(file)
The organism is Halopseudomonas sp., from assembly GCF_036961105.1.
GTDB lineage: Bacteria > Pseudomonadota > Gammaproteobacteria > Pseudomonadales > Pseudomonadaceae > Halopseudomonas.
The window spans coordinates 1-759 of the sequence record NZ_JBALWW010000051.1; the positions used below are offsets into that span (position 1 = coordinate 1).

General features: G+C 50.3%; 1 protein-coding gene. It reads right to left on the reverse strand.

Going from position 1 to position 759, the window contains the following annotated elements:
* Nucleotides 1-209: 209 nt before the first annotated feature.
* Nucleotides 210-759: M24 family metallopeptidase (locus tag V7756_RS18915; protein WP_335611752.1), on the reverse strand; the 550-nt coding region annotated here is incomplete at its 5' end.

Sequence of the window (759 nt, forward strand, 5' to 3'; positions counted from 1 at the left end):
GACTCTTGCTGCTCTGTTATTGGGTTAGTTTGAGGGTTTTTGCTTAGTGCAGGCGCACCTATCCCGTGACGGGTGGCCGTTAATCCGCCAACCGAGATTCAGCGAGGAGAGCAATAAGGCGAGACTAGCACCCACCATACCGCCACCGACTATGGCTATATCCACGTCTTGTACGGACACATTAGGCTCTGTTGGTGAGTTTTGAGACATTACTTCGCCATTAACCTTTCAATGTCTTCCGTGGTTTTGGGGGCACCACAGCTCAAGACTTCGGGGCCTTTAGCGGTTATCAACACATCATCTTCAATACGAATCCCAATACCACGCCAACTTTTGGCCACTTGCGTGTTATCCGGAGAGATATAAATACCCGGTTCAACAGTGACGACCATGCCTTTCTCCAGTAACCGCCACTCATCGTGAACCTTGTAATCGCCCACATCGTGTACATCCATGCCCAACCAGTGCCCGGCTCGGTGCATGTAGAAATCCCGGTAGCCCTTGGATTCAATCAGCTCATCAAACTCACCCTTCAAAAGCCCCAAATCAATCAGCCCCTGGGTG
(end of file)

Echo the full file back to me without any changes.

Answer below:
The organism is Halopseudomonas sp., from assembly GCF_036961105.1.
GTDB lineage: Bacteria > Pseudomonadota > Gammaproteobacteria > Pseudomonadales > Pseudomonadaceae > Halopseudomonas.
The window spans coordinates 1-759 of the sequence record NZ_JBALWW010000051.1; the positions used below are offsets into that span (position 1 = coordinate 1).

General features: G+C 50.3%; 1 protein-coding gene. It reads right to left on the reverse strand.

Going from position 1 to position 759, the window contains the following annotated elements:
* Nucleotides 1-209: 209 nt before the first annotated feature.
* Nucleotides 210-759: M24 family metallopeptidase (locus tag V7756_RS18915; protein WP_335611752.1), on the reverse strand; the 550-nt coding region annotated here is incomplete at its 5' end.

Sequence of the window (759 nt, forward strand, 5' to 3'; positions counted from 1 at the left end):
GACTCTTGCTGCTCTGTTATTGGGTTAGTTTGAGGGTTTTTGCTTAGTGCAGGCGCACCTATCCCGTGACGGGTGGCCGTTAATCCGCCAACCGAGATTCAGCGAGGAGAGCAATAAGGCGAGACTAGCACCCACCATACCGCCACCGACTATGGCTATATCCACGTCTTGTACGGACACATTAGGCTCTGTTGGTGAGTTTTGAGACATTACTTCGCCATTAACCTTTCAATGTCTTCCGTGGTTTTGGGGGCACCACAGCTCAAGACTTCGGGGCCTTTAGCGGTTATCAACACATCATCTTCAATACGAATCCCAATACCACGCCAACTTTTGGCCACTTGCGTGTTATCCGGAGAGATATAAATACCCGGTTCAACAGTGACGACCATGCCTTTCTCCAGTAACCGCCACTCATCGTGAACCTTGTAATCGCCCACATCGTGTACATCCATGCCCAACCAGTGCCCGGCTCGGTGCATGTAGAAATCCCGGTAGCCCTTGGATTCAATCAGCTCATCAAACTCACCCTTCAAAAGCCCCAAATCAATCAGCCCCTGGGTG